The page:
Massachusetts Is Easing Some COVID Restrictions Next Week. Here's What to Know

The state's stay-at-home advisory and early closing order for businesses are set to be lifted Monday

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The Massachusetts stay-at-home advisory and an early closing order for businesses will expire next week as health officials see encouraging trends in the state's COVID-19 data.

An order that requires all businesses close by 9:30 p.m. concludes Monday, but businesses still won't be able to exceed 25% capacity. That restriction will stay in place for at least another two weeks, Gov. Charlie Baker said Thursday.

Baker is also lifting the stay-at-home advisory, which asked residents to stay home between 10 p.m. and 5 p.m. and, during the day, to avoid going out except for essential activities like grocery shopping.

Additionally, liquor stores and other establishments that sell alcohol, as well as adult use cannabis retailers, will be allowed to sell those products past 9:30 p.m.

Gatherings and events may continue past that time as well, but remain subject to current capacity limits of 10 people indoors and 25 people outdoors.

Gov. Charlie Baker announced changes to some of Massachusetts' COVID-19 restrictions.

Here's what to know:

Effective 5 a.m. Monday, Jan. 25, the following businesses can operate past 9:30 p.m.:

  • Restaurants
  • Arcades & Other Indoor & Outdoor Recreation (Phase 3, Step 1 only)
  • Indoor and Outdoor Events
  • Movie Theaters
  • Outdoor Theaters
  • Drive-In Movie Theaters
  • Youth and Adult Amateur Sports Activities
  • Golf Facilities
  • Recreational Boating and Boating Businesses (e.g. charter boats)
  • Outdoor Recreational Experiences (includes haunted houses)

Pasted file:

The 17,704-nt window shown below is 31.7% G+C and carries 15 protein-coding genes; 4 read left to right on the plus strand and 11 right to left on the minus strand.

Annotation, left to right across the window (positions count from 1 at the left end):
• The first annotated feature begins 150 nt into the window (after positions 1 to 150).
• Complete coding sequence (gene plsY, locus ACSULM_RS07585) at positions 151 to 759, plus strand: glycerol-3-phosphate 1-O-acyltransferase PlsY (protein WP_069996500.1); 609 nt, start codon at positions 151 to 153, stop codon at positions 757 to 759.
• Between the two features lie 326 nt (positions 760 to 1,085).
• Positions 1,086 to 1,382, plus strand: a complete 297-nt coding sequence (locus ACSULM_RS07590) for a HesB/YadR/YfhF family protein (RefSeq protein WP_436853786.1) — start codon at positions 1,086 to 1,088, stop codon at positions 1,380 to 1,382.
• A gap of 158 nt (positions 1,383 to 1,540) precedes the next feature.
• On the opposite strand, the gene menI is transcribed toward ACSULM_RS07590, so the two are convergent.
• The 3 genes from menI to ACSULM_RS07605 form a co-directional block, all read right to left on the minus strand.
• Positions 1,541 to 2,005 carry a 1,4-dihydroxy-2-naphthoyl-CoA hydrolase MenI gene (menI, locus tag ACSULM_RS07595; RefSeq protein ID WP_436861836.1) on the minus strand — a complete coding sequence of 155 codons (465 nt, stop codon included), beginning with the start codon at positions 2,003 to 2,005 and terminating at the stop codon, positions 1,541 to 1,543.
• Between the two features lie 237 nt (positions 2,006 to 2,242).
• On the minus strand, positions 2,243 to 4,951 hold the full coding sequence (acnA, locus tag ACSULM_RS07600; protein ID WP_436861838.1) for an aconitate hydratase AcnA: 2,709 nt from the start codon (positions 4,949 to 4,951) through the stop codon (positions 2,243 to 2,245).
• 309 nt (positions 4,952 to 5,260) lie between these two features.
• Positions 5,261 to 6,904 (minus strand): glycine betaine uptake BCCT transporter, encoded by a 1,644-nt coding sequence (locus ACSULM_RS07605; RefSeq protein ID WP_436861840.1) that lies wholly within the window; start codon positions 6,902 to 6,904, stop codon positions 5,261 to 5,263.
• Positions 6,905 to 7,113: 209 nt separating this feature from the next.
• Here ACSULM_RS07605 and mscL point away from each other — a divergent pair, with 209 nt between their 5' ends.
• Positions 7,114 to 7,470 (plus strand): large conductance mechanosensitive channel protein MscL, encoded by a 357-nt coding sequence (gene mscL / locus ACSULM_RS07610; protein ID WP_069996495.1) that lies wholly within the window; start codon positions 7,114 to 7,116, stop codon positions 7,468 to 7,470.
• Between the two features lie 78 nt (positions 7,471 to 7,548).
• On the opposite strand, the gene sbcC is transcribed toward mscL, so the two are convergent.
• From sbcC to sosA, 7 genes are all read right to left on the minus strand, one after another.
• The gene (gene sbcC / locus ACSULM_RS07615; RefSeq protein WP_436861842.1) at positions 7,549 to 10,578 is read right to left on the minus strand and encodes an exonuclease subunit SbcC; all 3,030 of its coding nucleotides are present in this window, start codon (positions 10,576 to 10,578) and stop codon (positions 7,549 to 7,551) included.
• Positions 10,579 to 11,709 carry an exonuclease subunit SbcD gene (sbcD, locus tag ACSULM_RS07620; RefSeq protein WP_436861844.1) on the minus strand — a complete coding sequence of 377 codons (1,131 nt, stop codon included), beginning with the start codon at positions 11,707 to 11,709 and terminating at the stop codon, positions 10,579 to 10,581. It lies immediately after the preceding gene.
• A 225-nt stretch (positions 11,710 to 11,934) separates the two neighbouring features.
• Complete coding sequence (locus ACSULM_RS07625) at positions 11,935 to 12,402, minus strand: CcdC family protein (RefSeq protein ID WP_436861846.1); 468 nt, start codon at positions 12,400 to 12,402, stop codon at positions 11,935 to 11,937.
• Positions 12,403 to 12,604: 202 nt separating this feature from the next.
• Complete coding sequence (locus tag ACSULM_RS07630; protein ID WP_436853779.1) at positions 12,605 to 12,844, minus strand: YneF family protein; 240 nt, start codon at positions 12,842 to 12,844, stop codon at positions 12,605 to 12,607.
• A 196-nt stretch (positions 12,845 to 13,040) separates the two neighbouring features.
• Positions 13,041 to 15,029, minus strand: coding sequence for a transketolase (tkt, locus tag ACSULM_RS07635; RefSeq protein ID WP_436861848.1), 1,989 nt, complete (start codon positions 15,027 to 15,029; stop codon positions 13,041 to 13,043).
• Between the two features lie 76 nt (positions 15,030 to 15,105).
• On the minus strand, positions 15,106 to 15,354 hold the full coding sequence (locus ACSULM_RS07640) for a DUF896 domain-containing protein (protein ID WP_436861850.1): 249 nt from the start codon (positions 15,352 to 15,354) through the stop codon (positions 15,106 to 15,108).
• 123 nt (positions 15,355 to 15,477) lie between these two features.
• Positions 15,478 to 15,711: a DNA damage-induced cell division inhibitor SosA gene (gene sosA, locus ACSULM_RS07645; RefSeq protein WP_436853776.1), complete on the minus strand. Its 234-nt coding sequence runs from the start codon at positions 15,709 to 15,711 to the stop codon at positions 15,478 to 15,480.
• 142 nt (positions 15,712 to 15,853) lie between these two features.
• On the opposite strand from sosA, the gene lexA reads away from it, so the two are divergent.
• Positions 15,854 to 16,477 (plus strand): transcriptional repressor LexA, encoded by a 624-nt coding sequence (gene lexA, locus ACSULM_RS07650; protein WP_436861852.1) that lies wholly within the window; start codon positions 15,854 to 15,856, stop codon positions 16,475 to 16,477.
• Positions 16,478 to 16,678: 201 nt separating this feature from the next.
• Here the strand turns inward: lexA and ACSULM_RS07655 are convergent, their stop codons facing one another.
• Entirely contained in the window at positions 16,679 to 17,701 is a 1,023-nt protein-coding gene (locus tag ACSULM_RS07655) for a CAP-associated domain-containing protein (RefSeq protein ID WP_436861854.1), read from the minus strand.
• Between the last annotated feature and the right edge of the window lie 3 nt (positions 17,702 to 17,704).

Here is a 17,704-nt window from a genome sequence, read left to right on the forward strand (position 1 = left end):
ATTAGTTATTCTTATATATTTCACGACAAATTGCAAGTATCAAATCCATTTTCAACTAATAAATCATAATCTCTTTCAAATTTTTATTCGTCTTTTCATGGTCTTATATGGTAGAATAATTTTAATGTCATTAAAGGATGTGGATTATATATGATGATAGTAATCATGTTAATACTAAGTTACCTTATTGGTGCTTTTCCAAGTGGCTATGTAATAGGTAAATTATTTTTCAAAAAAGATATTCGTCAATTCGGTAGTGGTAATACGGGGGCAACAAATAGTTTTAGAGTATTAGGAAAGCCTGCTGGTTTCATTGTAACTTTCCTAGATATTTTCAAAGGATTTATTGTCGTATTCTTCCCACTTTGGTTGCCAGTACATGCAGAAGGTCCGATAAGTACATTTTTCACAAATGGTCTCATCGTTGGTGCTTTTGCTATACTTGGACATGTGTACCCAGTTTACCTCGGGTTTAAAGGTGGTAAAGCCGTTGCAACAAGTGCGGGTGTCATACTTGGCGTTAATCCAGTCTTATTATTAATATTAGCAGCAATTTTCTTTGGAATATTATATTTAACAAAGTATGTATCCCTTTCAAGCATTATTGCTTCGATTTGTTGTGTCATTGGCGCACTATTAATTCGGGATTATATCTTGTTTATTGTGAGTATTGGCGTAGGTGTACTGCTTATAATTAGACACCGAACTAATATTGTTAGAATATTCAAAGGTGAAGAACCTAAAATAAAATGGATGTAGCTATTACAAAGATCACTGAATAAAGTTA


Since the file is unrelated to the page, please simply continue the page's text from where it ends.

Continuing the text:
• Casinos and Horse Tracks/Simulcast Facilities
  • Driving and Flight Schools
  • Zoos, Botanical Gardens, Wildlife Reserves, Nature Centers
  • Close Contact Personal Services (e.g. hair and nail salons)
  • Museums/Cultural & Historical Facilities/Guided Tours
  • Gyms/Fitness Centers and Health Clubs
  • Indoor and Outdoor Pools
All home health care workers and health care workers not working with COVID patients are now eligible for vaccinations.

Baker announced Thursday that he would roll back some restrictions that were implemented in November because coronavirus hospitalizations and the state's average positive test rate were "trending in a better direction" after spiking from the holiday season.

"Vaccines are reaching residents, positive case rates and hospitalizations have stabilized; those trends are moving in the right direction," Baker said. "As a result, we believe it's OK and it's time to start a gradual easing of some of the restrictions we put in place in the fall."

The announcements do not impact guidance given to schools.

The governor said hospitalizations had decreased by 10 percent since peaking in early January, and the average positive test rate had fallen by 33 percent during the same time period -- metrics that give the administration confidence to loosen restrictions.

The moves were part of a spate of COVID-19-related measures announced Thursday, including COVID-19 vaccinations being made available to more health care workers as part of Phase 1 of its vaccination plan.

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